• Liability of a bus owner


    Persida Acosta

    Dear PAO,
    I was hit by a bus driven by Timmy. The latter admitted that he was sleepy when the incident happened. I talked to Timmy and Lyra (bus operator) regarding the possible compensation for my injuries, but Lyra claimed that she is not the real owner of the bus. According to her, the real owner of the bus is Alex, and the latter is only using her name in order to operate a public utility bus (PUB). This setup is called a “kabit system” among public utility bus operators. Timmy signified his intention to help; however, I know that he does not have the financial capacity. The certificate of registration of the PUB reflects the name of Lyra instead of Alex. Who will be liable for my injuries?

    Dear Erickson,
    Timmy, the driver, is negligent because he was sleepy when the incident happened. Timmy may be made liable for the injuries you sustained when you were hit by the public utility bus he was driving. This is pursuant to Article 2176 of the New Civil Code of the Philippines, which states that “whoever by act or omission causes damage to another, there being fault or negligence, is obliged to pay for the damage done. Such fault or negligence, if there is no pre-existing contractual relation between the parties is called quasi-delict and is governed by the provisions of this chapter.”

    Relative thereto, Lyra may also be made liable under the provision of Article 2180 of the same code, which provides:

    “The obligation imposed by Article 2176 is demandable not only for one’s own acts or omissions, but also for those of persons for whom one is responsible.

    Xxx xxx xxx

    Employers shall be liable for the damages caused by their employees and household helpers acting within the scope of their assigned tasks, even though the former are not engaged in any business or industry.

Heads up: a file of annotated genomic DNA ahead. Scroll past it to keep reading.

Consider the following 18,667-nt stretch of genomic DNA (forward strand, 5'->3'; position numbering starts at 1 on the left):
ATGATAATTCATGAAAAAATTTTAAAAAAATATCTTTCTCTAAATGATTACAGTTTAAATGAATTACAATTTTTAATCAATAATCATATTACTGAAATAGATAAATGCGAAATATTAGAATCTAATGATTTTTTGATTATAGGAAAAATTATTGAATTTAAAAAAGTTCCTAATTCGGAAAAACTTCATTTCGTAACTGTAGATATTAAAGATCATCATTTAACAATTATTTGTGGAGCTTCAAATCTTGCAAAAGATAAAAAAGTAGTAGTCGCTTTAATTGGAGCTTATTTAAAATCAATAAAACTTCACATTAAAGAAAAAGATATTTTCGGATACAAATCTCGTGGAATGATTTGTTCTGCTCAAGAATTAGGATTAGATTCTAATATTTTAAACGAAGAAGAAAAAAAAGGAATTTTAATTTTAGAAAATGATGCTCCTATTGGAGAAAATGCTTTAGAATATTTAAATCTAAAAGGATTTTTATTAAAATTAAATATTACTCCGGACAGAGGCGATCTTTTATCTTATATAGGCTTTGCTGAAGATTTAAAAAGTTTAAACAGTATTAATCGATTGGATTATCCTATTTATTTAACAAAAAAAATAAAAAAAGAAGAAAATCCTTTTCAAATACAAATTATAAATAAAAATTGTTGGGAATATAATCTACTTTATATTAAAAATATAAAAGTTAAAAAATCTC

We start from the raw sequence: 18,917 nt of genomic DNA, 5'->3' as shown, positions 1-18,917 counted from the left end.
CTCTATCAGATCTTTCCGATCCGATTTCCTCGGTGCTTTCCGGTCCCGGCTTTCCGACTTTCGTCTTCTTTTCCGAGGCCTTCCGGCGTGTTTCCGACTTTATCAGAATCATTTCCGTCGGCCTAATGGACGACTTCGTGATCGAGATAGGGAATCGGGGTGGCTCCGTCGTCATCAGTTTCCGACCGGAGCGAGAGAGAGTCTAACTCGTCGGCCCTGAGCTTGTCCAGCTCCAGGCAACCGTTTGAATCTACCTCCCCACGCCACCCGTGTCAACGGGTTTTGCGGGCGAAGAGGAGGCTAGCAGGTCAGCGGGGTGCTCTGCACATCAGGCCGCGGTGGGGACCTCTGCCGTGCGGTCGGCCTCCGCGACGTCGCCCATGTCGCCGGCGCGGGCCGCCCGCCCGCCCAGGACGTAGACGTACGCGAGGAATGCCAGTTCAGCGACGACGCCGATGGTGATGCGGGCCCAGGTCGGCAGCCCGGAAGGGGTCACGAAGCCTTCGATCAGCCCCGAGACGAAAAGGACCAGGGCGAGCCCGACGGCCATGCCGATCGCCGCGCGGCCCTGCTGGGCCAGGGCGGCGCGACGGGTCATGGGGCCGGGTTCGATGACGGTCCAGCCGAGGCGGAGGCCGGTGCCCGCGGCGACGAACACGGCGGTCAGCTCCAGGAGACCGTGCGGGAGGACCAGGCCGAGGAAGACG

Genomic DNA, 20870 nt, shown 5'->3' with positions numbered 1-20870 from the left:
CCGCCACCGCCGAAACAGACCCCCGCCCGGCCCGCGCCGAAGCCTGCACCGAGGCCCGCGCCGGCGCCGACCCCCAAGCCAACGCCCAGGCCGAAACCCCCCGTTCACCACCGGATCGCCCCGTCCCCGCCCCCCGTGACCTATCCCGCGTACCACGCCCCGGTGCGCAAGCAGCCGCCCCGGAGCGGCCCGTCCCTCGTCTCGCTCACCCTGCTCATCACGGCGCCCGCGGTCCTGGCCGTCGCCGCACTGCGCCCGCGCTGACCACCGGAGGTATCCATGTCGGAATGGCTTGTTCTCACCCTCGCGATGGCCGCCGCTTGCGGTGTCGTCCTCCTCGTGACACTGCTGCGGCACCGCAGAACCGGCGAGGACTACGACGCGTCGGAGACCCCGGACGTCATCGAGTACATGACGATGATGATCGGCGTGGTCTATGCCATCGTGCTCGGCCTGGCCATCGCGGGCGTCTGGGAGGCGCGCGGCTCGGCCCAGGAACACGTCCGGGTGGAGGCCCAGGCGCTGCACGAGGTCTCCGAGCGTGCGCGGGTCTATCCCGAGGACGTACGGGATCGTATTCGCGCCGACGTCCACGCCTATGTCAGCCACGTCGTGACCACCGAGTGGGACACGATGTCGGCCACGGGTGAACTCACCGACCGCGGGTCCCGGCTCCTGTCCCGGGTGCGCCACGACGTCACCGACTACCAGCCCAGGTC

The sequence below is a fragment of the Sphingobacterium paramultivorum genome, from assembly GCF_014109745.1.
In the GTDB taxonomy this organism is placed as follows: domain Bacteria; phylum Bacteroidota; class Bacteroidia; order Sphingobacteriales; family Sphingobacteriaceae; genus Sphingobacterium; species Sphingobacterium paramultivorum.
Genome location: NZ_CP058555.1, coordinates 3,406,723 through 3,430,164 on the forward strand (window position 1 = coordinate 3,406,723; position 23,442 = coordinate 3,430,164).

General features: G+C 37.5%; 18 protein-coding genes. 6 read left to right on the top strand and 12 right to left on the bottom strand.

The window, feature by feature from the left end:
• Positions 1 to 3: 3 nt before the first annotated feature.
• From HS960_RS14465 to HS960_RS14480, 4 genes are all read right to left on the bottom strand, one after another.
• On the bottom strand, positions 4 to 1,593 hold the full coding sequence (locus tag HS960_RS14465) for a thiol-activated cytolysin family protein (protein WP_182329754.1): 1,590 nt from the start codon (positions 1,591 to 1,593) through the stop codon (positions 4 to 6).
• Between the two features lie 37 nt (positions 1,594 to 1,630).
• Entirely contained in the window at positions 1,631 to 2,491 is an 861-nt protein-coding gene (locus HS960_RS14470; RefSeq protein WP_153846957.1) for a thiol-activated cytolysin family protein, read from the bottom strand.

Xxx xxx xxx.”

    Lyra, being the registered owner, cannot escape liability by claiming that Alex is the actual owner of the bus. Her name appears as owner in the Certificate of Registration; hence, there is a presumption that she is the owner. In the case of Mendoza and Lim vs Spouses Gomez (GR No. 160110, June 18, 2014), the Supreme Court through former Associate Justice Jose P. Perez stated that:

    “One of the principal purposes of motor vehicles legislation is identification of the vehicle and of the operator, in case of accident; and another is that the knowledge that means of detection are always available may act as a deterrent from lax observance of the law and of the rules of conservative and safe operation. Whatever purpose there may be in these statutes, it is subordinate at the last to the primary purpose of rendering it certain that the violator of the law or of the rules of safety shall not escape because of lack of means to discover him.” The purpose of the statute is thwarted, and the displayed number becomes a “snare and delusion,” if courts will entertain such defenses as that put forward by appellee in this case. No responsible person or corporation could be held liable for the most outrageous acts of negligence, if they should be allowed to place a “middleman” between them and the public, and escape liability by the manner in which they recompense their servants.”

    Applying the above-quoted decision in your case, Lyra cannot pass her liability to Alex, even if the said public utility bus is operating under the “kabit system.” She is its owner, because it was registered in her name. She may be liable also for the damages caused by her negligent driver pursuant to Article 2180 of the New Civil Code

    We find it necessary to mention that this opinion is solely based on the facts you have narrated and our appreciation of the same. The opinion may vary when the facts are changed or elaborated. We hope that we were able to enlighten you on the matter.

    Editor’s note: Dear PAO is a daily column of the Public Attorney’s Office. Questions for Chief Acosta may be sent to dearpao@manilatimes.net


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